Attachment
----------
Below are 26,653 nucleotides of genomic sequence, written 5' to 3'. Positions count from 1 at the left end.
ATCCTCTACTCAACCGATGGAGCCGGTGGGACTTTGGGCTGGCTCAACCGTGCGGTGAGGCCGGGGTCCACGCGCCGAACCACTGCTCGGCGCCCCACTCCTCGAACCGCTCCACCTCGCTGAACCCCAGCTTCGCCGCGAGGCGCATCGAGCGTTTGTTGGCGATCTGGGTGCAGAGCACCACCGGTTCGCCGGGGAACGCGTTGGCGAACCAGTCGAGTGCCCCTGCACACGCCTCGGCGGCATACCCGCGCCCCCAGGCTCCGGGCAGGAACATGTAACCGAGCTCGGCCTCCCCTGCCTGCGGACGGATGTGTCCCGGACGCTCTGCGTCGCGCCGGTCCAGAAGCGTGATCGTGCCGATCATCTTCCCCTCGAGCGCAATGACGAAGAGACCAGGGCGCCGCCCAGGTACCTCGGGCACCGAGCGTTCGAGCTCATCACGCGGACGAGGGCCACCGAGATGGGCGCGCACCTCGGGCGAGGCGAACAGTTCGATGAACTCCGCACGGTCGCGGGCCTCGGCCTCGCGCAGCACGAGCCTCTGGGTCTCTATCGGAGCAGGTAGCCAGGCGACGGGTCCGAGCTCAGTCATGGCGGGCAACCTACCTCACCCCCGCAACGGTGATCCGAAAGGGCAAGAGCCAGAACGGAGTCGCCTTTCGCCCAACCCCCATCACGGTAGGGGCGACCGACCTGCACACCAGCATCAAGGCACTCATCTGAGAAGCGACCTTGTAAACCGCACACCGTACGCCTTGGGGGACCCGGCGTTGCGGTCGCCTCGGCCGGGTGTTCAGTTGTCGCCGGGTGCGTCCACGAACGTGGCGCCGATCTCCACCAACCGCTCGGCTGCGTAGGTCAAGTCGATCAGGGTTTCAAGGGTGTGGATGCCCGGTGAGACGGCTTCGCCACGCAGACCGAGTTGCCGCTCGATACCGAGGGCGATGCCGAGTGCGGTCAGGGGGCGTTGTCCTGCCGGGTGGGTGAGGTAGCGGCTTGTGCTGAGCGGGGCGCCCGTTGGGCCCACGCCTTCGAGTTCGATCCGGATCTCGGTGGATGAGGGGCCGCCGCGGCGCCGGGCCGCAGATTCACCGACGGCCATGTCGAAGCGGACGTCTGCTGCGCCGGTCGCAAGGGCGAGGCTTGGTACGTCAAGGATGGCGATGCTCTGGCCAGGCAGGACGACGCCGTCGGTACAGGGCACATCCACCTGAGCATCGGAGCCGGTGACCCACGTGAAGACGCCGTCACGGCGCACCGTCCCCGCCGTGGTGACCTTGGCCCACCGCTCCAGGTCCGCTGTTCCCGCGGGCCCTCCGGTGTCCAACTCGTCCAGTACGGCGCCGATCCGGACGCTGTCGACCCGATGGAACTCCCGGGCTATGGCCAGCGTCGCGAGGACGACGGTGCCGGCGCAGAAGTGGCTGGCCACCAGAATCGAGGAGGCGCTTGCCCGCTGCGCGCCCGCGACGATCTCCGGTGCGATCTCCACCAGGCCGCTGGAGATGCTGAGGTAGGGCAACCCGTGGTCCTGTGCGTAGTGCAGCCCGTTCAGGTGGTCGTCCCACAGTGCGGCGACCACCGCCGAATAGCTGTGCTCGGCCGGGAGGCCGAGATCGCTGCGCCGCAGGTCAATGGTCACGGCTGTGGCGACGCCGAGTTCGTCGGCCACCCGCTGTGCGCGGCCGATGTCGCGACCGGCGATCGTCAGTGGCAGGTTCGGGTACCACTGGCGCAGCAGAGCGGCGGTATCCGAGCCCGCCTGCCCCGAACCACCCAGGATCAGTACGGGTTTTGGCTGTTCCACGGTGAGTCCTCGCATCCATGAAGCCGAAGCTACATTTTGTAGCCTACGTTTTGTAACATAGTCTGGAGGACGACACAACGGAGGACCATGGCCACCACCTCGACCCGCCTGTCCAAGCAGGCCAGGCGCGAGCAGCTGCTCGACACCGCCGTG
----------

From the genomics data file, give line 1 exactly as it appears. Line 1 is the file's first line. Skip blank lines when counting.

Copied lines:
Below are 26,653 nucleotides of genomic sequence, written 5' to 3'. Positions count from 1 at the left end.